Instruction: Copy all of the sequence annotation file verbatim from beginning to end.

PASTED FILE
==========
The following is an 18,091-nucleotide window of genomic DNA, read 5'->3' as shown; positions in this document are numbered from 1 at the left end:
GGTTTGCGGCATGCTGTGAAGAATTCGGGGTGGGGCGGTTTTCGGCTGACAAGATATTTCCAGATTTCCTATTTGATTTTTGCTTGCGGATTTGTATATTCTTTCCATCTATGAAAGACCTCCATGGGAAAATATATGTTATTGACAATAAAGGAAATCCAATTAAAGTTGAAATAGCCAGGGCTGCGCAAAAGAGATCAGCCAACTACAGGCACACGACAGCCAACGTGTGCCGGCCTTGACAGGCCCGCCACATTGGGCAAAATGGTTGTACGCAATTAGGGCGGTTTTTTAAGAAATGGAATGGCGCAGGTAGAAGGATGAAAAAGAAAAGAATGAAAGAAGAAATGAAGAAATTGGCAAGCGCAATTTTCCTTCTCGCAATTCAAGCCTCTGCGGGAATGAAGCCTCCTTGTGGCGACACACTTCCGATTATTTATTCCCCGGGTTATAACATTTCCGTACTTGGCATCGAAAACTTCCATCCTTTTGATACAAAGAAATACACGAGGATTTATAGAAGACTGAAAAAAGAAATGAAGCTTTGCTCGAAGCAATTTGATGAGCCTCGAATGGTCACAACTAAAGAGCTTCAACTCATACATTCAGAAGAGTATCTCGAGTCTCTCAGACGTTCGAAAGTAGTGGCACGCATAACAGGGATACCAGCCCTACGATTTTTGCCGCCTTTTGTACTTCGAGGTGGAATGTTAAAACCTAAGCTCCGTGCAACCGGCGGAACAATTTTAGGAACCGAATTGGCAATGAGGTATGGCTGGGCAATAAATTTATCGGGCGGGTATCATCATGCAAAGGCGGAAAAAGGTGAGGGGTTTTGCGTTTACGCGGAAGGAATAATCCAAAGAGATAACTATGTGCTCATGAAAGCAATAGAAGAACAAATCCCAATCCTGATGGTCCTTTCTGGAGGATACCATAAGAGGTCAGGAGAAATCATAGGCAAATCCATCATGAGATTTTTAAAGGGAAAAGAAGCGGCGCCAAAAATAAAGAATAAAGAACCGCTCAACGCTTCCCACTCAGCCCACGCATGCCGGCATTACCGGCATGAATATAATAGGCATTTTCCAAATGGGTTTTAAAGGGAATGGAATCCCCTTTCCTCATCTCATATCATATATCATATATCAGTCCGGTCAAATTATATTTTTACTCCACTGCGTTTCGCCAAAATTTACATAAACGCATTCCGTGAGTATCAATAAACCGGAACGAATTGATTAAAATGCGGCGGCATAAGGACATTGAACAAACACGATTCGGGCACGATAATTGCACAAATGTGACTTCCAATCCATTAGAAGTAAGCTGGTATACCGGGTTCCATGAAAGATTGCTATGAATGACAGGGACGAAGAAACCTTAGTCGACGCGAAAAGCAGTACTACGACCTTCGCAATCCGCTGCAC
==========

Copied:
The following is an 18,091-nucleotide window of genomic DNA, read 5'->3' as shown; positions in this document are numbered from 1 at the left end:
GGTTTGCGGCATGCTGTGAAGAATTCGGGGTGGGGCGGTTTTCGGCTGACAAGATATTTCCAGATTTCCTATTTGATTTTTGCTTGCGGATTTGTATATTCTTTCCATCTATGAAAGACCTCCATGGGAAAATATATGTTATTGACAATAAAGGAAATCCAATTAAAGTTGAAATAGCCAGGGCTGCGCAAAAGAGATCAGCCAACTACAGGCACACGACAGCCAACGTGTGCCGGCCTTGACAGGCCCGCCACATTGGGCAAAATGGTTGTACGCAATTAGGGCGGTTTTTTAAGAAATGGAATGGCGCAGGTAGAAGGATGAAAAAGAAAAGAATGAAAGAAGAAATGAAGAAATTGGCAAGCGCAATTTTCCTTCTCGCAATTCAAGCCTCTGCGGGAATGAAGCCTCCTTGTGGCGACACACTTCCGATTATTTATTCCCCGGGTTATAACATTTCCGTACTTGGCATCGAAAACTTCCATCCTTTTGATACAAAGAAATACACGAGGATTTATAGAAGACTGAAAAAAGAAATGAAGCTTTGCTCGAAGCAATTTGATGAGCCTCGAATGGTCACAACTAAAGAGCTTCAACTCATACATTCAGAAGAGTATCTCGAGTCTCTCAGACGTTCGAAAGTAGTGGCACGCATAACAGGGATACCAGCCCTACGATTTTTGCCGCCTTTTGTACTTCGAGGTGGAATGTTAAAACCTAAGCTCCGTGCAACCGGCGGAACAATTTTAGGAACCGAATTGGCAATGAGGTATGGCTGGGCAATAAATTTATCGGGCGGGTATCATCATGCAAAGGCGGAAAAAGGTGAGGGGTTTTGCGTTTACGCGGAAGGAATAATCCAAAGAGATAACTATGTGCTCATGAAAGCAATAGAAGAACAAATCCCAATCCTGATGGTCCTTTCTGGAGGATACCATAAGAGGTCAGGAGAAATCATAGGCAAATCCATCATGAGATTTTTAAAGGGAAAAGAAGCGGCGCCAAAAATAAAGAATAAAGAACCGCTCAACGCTTCCCACTCAGCCCACGCATGCCGGCATTACCGGCATGAATATAATAGGCATTTTCCAAATGGGTTTTAAAGGGAATGGAATCCCCTTTCCTCATCTCATATCATATATCATATATCAGTCCGGTCAAATTATATTTTTACTCCACTGCGTTTCGCCAAAATTTACATAAACGCATTCCGTGAGTATCAATAAACCGGAACGAATTGATTAAAATGCGGCGGCATAAGGACATTGAACAAACACGATTCGGGCACGATAATTGCACAAATGTGACTTCCAATCCATTAGAAGTAAGCTGGTATACCGGGTTCCATGAAAGATTGCTATGAATGACAGGGACGAAGAAACCTTAGTCGACGCGAAAAGCAGTACTACGACCTTCGCAATCCGCTGCAC